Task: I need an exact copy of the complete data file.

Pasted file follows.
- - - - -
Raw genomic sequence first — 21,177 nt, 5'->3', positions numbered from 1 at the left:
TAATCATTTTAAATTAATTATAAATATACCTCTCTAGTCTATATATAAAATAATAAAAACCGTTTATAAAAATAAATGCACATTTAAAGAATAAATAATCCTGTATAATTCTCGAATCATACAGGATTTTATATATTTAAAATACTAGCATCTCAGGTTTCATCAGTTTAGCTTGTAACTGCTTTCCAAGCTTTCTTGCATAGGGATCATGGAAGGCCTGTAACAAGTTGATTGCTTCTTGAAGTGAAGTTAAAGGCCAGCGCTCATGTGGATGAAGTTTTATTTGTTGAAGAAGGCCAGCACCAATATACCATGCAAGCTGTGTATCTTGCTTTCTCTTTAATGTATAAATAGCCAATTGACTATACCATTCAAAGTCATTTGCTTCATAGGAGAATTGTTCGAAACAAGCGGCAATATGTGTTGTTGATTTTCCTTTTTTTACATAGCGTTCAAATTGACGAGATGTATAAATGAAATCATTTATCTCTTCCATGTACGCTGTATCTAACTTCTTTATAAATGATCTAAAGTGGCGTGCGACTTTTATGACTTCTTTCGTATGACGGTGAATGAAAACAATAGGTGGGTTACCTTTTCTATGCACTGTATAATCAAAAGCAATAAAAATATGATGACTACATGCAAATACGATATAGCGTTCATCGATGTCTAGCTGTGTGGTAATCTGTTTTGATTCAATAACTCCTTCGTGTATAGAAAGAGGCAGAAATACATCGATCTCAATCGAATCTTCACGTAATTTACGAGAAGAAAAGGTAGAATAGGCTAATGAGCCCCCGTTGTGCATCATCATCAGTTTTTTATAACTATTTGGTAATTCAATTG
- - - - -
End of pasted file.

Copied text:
Raw genomic sequence first — 21,177 nt, 5'->3', positions numbered from 1 at the left:
TAATCATTTTAAATTAATTATAAATATACCTCTCTAGTCTATATATAAAATAATAAAAACCGTTTATAAAAATAAATGCACATTTAAAGAATAAATAATCCTGTATAATTCTCGAATCATACAGGATTTTATATATTTAAAATACTAGCATCTCAGGTTTCATCAGTTTAGCTTGTAACTGCTTTCCAAGCTTTCTTGCATAGGGATCATGGAAGGCCTGTAACAAGTTGATTGCTTCTTGAAGTGAAGTTAAAGGCCAGCGCTCATGTGGATGAAGTTTTATTTGTTGAAGAAGGCCAGCACCAATATACCATGCAAGCTGTGTATCTTGCTTTCTCTTTAATGTATAAATAGCCAATTGACTATACCATTCAAAGTCATTTGCTTCATAGGAGAATTGTTCGAAACAAGCGGCAATATGTGTTGTTGATTTTCCTTTTTTTACATAGCGTTCAAATTGACGAGATGTATAAATGAAATCATTTATCTCTTCCATGTACGCTGTATCTAACTTCTTTATAAATGATCTAAAGTGGCGTGCGACTTTTATGACTTCTTTCGTATGACGGTGAATGAAAACAATAGGTGGGTTACCTTTTCTATGCACTGTATAATCAAAAGCAATAAAAATATGATGACTACATGCAAATACGATATAGCGTTCATCGATGTCTAGCTGTGTGGTAATCTGTTTTGATTCAATAACTCCTTCGTGTATAGAAAGAGGCAGAAATACATCGATCTCAATCGAATCTTCACGTAATTTACGAGAAGAAAAGGTAGAATAGGCTAATGAGCCCCCGTTGTGCATCATCATCAGTTTTTTATAACTATTTGGTAATTCAATTG